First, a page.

What could be going wrong?

My son was diaognosed feb 2011. We have had great success at home, but at school his numbers are all over the place. It is very confusing, and frustrating. I am lmost ready to pull him out of school to homeschool him just to control his numbers more. This is something I don't want to do because we are trying to keep his routine as norml as possible. Any ideas?

Firstly, I am sorry for your son's recent diagnosis.  There are so many emotions and fears you are both feeling at this time...it will get better and a new "normal" will surface.  I have a son, Lucas,  that was diagnosed at 37 months - he is 8 years old now.

There are a few things that could make control difficult right now:

First, your son's body is likely in a transition period where he still produces some insulin - they call this the honeymoon period.  Some people find the diabetes easier to control at this time, however there are other's like myself that have found it more difficult.  Lucas did not seem to produce a consistent amount of insulin on his own - sometimes he needed almost no additional insulin and sometimes he needed a lot.  This made the honeymoon period a rollercoaster for us.

Second, you are just finding out what affects his blood glucose other than food and exercise.  This is not the same for everyone, so you just have to start to learn what to expect.  Stress and adrenaline (friendship troubles, tests, competition) raises Lucas' blood glucose significantly - Excitement and intense concentration / learning (parties, joking with friends, learning new math or reading skills) all lower his blood glucose significantly.  When Lucas was learning to read we would check his sugars before we started 140's and just half an hour into it he would be in the 70's.  His brain just drained that much sugar!

Lastly, most people have a "difficult" time of day to have control.  Lucas' is in the morning.  From 8-11am,  I have no clue where his numbers will go. I can give him the same measured breakfast, same insulin and same activity.   When I check his sugars at this time I am not surprised to see a 300 or a 50.  I just know we need to check often and be on top of it everyday.  Once he goes too low or spikes too high the numbers bounce up and down for a while before they settle again.

So, those are all the reasons your son may be having difficulties while at school...now you have to get your son taken care of.  I do not know how old he is or if he goes to a private or a public school.  Lucas goes to a public school and the state (maryland) provides him with his own nurse.  We had to request this and fight for him to be able to check his sugars in the classroom etc. She is not with him in his classroom the whole day, but is on the playground and in Gym class with him.  She is also there when any testing is done to make sure his numbers are o.k.  She probably checks his sugars 4-8 times a school day depending on how many lows he has.  She is absolutely a genius at predicting his trends and regaining control after our difficult morning hours.  Lucas loves his nurse and he is such a rough and tumble kid that this has not affected the way he views himself or his friends view him.  For us it is the best solution for now.  Lucas is on the pump and we are trying to get the continuous glucometer to work for him (we have had some start up difficulties) - we will evaluate and change things as he grows and technology helps him.  I urge you to find your "best" solution.  I know another parent that decided to homeschool - this was the best solution for them.  In the end, you need to make sure your son is safe and healthy AND happy.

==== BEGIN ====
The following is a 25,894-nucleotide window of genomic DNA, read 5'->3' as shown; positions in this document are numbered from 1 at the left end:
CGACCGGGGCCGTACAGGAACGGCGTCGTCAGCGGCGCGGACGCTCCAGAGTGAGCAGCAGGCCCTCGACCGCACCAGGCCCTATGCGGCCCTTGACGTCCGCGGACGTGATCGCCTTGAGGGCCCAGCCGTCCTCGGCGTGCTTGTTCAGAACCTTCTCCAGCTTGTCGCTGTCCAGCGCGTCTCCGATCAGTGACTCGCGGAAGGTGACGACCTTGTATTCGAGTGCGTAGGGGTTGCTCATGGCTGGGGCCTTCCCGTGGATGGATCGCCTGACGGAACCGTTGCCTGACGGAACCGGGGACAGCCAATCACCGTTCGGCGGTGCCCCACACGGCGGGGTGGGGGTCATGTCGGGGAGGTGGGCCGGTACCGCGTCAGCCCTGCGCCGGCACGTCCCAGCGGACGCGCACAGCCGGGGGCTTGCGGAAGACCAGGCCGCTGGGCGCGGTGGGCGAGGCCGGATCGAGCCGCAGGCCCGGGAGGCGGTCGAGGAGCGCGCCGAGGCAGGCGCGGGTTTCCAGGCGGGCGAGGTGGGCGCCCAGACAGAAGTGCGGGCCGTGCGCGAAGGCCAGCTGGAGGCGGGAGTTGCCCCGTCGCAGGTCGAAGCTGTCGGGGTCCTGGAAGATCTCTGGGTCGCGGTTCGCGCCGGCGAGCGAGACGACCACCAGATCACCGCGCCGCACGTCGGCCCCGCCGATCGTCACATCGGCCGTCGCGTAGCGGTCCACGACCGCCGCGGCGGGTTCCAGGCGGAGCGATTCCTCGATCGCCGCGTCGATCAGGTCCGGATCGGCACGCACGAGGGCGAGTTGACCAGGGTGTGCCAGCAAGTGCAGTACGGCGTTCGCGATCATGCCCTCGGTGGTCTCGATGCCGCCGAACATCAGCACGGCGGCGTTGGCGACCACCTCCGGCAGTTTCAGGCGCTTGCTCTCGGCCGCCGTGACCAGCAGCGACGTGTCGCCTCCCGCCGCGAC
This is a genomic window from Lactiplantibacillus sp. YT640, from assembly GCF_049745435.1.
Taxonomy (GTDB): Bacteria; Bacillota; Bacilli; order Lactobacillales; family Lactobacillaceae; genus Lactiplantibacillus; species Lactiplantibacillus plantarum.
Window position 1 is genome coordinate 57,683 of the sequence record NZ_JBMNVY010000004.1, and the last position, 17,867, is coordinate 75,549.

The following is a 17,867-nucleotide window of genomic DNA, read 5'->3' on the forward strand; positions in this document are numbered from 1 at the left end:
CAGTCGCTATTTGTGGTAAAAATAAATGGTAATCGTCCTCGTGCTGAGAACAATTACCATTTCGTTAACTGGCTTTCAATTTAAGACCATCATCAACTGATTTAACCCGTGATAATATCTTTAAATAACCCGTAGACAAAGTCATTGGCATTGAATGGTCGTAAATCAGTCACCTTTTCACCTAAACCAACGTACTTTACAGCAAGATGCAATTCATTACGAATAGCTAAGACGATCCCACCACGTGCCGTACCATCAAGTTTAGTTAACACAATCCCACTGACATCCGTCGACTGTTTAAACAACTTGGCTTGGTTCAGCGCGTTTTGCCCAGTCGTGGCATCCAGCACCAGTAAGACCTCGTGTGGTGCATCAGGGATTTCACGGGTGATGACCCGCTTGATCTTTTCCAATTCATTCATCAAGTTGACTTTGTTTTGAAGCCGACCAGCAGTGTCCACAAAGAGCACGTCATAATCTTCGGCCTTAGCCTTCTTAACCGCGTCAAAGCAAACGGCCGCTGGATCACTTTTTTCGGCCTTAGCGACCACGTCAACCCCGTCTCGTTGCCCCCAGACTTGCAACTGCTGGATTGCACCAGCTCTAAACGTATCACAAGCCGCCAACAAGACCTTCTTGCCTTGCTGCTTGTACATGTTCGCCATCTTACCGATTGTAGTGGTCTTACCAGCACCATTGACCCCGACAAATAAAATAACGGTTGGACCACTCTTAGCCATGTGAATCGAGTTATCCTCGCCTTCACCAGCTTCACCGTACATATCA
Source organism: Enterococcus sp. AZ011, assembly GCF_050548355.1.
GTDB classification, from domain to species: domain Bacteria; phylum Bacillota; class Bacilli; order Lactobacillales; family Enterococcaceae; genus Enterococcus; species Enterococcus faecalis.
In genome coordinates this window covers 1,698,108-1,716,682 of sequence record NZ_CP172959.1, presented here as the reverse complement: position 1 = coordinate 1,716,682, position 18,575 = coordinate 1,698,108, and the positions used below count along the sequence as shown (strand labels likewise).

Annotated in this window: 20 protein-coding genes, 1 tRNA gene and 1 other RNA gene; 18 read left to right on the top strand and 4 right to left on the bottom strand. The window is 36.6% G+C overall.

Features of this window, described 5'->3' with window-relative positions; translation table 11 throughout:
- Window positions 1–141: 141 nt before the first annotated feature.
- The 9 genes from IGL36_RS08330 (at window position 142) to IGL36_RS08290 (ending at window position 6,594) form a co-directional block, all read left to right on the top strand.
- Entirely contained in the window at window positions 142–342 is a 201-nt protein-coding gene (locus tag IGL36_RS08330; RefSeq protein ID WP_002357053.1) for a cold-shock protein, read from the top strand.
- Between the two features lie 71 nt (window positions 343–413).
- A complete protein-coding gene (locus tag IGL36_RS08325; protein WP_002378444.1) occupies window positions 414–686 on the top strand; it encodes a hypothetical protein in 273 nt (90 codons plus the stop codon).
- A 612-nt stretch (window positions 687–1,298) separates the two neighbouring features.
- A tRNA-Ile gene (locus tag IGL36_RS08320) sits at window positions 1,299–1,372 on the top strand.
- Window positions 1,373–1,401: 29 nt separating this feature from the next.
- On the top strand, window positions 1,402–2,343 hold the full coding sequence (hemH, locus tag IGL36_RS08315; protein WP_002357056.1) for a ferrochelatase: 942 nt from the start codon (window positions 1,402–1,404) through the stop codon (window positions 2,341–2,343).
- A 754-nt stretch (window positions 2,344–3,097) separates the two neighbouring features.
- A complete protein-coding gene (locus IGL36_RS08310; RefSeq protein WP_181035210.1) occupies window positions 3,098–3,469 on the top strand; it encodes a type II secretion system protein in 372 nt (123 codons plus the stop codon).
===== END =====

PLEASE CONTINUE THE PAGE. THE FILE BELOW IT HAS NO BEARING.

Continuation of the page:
Take Care,


Stress.  Stress from school or anything can make a huge difference in blood sugars.  Sometimes my daughter would have to come home because she was sick with high blood sugar.  That is why they have state laws to protect students with Type 1, during testing and any other time of day at school.  Also, you are probably growing out of  the "honeymoon stage" so it will be harder to control.  But school is very stressful.  My daughter was 9 and VERY private about it at first, that made it even harder, because she didnt want to be different.  Eventually, she was A LITTLE more open about it, but I dont think she will ever just come out at school and tell people she has diabetes.  When people ask her about her pump or why she is giving herself injections, she tells them to mind their own business.  Sometimes, if she is in the mood to tell them, she will explain it to them.


Hope this helps.  Remember, everything can alter blood sugars and your control of them.  Evenutually your son will know when he feels, lows or highs and be able to predict them and be proactive.